So, since the games were going to be free and each one is only about an hour’s worth of play, they’re not really worth putting on Amaranth, Aldorlea, or Steam, etc. because I can’t see charging any more than a dollar or two for an hour’s worth of gameplay.  But, contest or not, we do have two finished short-play games to release.  We worked hard on them, the freelance artists, composers, and actors we hired (and abused) for materials worked hard them; so we’re going to make sure they get released.


That’s right folks, in a matter of days for the low, low price of $0 and 00 cents, you can own your own DRM-free copy of Dynasty Heroes and Monster!

Unfortunately it’s going to take me a few days to work out a few last kinks to get them distributable.  So in a few days, expect to see another post about this with some links (and each game will have it’s own page on the site, too).

Thanks, and our sincerest apologies to all our prospective fans, and helpers, who have been patiently waiting to see these games come out…and because of my miserable programming skills, have to wait a little while longer.



Shorty Shorts #9

Today the facility I work at had a little get-together of some kind and one of the things they had was a “Jelly Bean Guessing” contest.  I saw that and found myself thinking very strange thoughts.  Just what the hell was a Jelly Bean Guessing contest?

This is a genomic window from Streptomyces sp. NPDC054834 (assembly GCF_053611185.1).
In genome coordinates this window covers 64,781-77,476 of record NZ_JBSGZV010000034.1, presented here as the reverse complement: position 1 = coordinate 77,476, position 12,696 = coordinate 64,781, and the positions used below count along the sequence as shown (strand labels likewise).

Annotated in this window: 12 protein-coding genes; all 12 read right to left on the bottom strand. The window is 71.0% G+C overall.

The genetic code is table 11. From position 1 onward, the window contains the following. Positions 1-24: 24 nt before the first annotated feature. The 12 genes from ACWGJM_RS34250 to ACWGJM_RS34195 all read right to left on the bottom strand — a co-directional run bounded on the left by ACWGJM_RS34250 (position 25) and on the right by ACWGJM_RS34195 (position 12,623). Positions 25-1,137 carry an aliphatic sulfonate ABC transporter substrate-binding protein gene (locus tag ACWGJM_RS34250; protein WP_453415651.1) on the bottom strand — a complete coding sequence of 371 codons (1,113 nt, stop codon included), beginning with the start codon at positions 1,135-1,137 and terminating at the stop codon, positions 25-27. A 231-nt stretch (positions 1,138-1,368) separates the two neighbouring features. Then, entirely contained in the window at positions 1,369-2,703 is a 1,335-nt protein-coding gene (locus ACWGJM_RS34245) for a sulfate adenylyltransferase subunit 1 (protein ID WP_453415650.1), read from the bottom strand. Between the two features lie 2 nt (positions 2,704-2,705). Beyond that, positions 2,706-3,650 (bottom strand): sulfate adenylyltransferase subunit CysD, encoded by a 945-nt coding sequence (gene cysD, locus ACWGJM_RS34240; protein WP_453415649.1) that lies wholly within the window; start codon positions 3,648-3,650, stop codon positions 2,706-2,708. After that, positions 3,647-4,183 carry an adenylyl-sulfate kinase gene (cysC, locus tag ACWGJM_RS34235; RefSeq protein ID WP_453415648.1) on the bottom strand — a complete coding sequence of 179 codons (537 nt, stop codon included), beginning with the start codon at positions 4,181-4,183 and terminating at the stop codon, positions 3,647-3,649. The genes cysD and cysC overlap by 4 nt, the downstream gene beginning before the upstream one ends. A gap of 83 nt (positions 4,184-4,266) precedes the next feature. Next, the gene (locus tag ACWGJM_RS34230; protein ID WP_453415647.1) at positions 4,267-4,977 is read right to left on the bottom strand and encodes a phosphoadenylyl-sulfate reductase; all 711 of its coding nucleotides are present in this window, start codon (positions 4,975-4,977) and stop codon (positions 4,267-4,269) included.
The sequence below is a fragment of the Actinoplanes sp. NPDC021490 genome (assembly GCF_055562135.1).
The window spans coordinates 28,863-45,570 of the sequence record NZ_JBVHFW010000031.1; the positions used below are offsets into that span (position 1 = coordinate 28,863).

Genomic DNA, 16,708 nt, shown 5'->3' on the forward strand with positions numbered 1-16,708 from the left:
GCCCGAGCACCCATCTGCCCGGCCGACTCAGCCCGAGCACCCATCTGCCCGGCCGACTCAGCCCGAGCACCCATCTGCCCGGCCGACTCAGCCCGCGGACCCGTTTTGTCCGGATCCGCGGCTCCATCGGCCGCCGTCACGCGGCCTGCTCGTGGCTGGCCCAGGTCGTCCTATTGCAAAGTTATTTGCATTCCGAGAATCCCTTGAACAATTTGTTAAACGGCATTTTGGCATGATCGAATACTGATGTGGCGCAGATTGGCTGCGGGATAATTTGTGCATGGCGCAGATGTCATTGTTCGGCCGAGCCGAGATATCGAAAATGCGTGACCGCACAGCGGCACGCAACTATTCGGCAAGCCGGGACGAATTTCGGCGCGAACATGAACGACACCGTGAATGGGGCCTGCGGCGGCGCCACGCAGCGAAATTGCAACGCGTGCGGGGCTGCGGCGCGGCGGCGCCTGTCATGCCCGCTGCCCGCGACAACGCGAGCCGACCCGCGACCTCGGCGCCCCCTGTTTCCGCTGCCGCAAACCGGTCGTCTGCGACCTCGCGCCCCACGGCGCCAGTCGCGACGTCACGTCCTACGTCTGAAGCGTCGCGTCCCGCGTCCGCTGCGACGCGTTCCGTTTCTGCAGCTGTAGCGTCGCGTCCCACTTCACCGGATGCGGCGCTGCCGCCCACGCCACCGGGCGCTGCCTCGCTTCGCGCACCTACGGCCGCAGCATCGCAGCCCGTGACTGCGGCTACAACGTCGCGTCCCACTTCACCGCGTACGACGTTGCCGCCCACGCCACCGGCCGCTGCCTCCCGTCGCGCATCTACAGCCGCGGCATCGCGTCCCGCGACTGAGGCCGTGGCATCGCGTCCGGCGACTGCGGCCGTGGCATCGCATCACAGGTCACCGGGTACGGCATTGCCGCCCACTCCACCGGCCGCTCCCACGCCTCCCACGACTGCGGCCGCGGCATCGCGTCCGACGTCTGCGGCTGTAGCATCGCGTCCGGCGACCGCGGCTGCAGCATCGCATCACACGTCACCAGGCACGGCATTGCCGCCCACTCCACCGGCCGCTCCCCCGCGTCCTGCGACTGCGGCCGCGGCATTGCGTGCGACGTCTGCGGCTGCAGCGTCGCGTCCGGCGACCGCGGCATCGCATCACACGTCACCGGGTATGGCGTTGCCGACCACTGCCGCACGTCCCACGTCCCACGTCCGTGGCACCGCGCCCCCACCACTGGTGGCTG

Is that like…“Put on this blindfold and I’m going to stick something in your mouth, you guess whether it was a Jellybean or not!”?

Or maybe…“Eat this Jellybean and try to guess what flavor it is!”?

I was all the way down the hall from the flyer I was reading before it struck me just what the contest was…


I’m guessing 9 jellybeans are in the jar.  But maybe that’s wishful thinking, because I am apparently very hungry for Jellybeans and want to eat the rest of them; so I’m going to guess that I would leave about 9 of them in the jar if I could get my hands on it.

This also reminds me of when I was about six years old and the local K-Mart store had a huge Lego mini-fig (as the little Lego People are technically called) made entirely from regular Legos.  If you guessed the correct amount of Legos used to make the giant demonstration Lego man, you got about a thousand dollars worth of Lego merchandise, if I remember correctly.

With my first-grade education I was poised to take the challenge!  I examined the Lego Man from all sides and guessed it was a lot, so my go-to number for ‘a lot’ was One Million.  Little did I realize at the time I was secretly writing lines for Dr. Evil without knowing it.

"One Meelion Legos!"

“One Meelion Legos!”

I decided, “No…a million would probably fill this whole department of the store.  Gotta be smaller than that, but still a lot.”

I thought and pondered, my mother urging me to just write a random number down (it didn’t matter, she told me, I was going to get it wrong anyway); but she didn’t understand just how much Lego swag I was about to win!

I chose 10,000 (actually I think I chose some very specific number, like 10,137, but I don’t recall the exact number).  I submitted my slip figuring that I was probably not spot-on (low self-esteem) but that I was probably pretty close (naivety).

The actual number was like 75,000 Legos.  Maybe I should have, instead, guessed how many Legos I would leave behind if they let me get my hands on the statue?